No No No

    I’m saying that – Good news for those buying bronze plans and filling in the gap with efficient funding vehicles having no cost of insurance charges, if this prognosis comes true A good portion of the funding can come from premium savings

    I’m saying this is gobbledygook that doesn’t mean anything.

    Maybe you should link to the plan documents so we can understand.

  10. Don Levit says:

    Maybe you should call us to set up a go to meeting
    It lasts about 30 minutes
    We can address most of any concerns or questions you may have

  11. Underwriterguy says:

    I wish every time an average rate increase is alluded to it is made clear whether this is for an identical plan year over year. If the deductibles are increasing or benefits are otherwise reduced, the effect is a much greater increase. That is the real story at the consumer level and should be the prime focus of any analysis.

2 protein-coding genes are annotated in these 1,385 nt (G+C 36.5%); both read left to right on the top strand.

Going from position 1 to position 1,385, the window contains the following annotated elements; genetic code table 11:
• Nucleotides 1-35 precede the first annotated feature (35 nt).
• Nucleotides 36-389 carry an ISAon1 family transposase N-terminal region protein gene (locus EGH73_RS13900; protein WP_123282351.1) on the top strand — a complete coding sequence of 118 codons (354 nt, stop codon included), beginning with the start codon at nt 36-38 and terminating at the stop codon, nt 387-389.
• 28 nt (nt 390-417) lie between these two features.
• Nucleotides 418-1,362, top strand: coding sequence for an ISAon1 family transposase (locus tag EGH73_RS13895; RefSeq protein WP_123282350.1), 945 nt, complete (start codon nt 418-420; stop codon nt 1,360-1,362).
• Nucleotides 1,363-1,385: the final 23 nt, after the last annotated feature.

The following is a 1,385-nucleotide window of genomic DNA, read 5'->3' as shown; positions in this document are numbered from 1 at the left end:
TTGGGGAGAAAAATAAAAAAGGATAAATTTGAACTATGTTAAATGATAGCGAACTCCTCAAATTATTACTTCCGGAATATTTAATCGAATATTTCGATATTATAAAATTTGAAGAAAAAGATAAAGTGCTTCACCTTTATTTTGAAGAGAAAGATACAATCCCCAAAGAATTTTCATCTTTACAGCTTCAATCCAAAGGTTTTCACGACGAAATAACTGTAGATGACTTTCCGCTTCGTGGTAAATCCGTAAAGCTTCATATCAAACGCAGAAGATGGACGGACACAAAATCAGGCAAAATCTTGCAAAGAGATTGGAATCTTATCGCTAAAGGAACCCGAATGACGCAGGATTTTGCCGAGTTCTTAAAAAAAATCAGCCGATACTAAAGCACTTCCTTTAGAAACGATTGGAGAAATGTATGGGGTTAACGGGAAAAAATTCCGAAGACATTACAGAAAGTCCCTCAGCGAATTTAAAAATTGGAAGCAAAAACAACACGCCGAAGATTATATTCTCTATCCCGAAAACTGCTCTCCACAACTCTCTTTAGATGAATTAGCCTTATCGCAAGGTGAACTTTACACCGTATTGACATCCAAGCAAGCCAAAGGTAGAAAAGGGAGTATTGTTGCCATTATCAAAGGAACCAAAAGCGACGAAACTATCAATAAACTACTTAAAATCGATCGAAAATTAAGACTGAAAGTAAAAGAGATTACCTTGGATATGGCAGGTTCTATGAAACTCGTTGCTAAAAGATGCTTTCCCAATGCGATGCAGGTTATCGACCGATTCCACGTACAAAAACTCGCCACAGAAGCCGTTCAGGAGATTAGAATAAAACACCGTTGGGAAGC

• Ron Greiner says:

      Uderwriterguy, you are way too complicated. Underwriters always are so we did away with them, unless you smoke. No No, they change the PPO for an HMO and say the rates didn’t go up much!

      Of course everybody should change insurance every year in Obamacare’s musical chairs.

      Obamacare is insurance for dummies.

      • Underwriterguy says:

        Done away with? Say it ain’t so. My moniker notwithstanding, think of my comments as coming from someone who priced experience rated and ASO accounts as well as rate reviews for HMOs and PPOs. Never any individual and not much small group (<50).
        Liked your comments, though.

  12. Ron Greiner says:

    Don, you say, “So why have a public discussion which would become unwieldy and cumbersome when 30 minutes does the trick.”

    Good, then you are going to stop talking about it?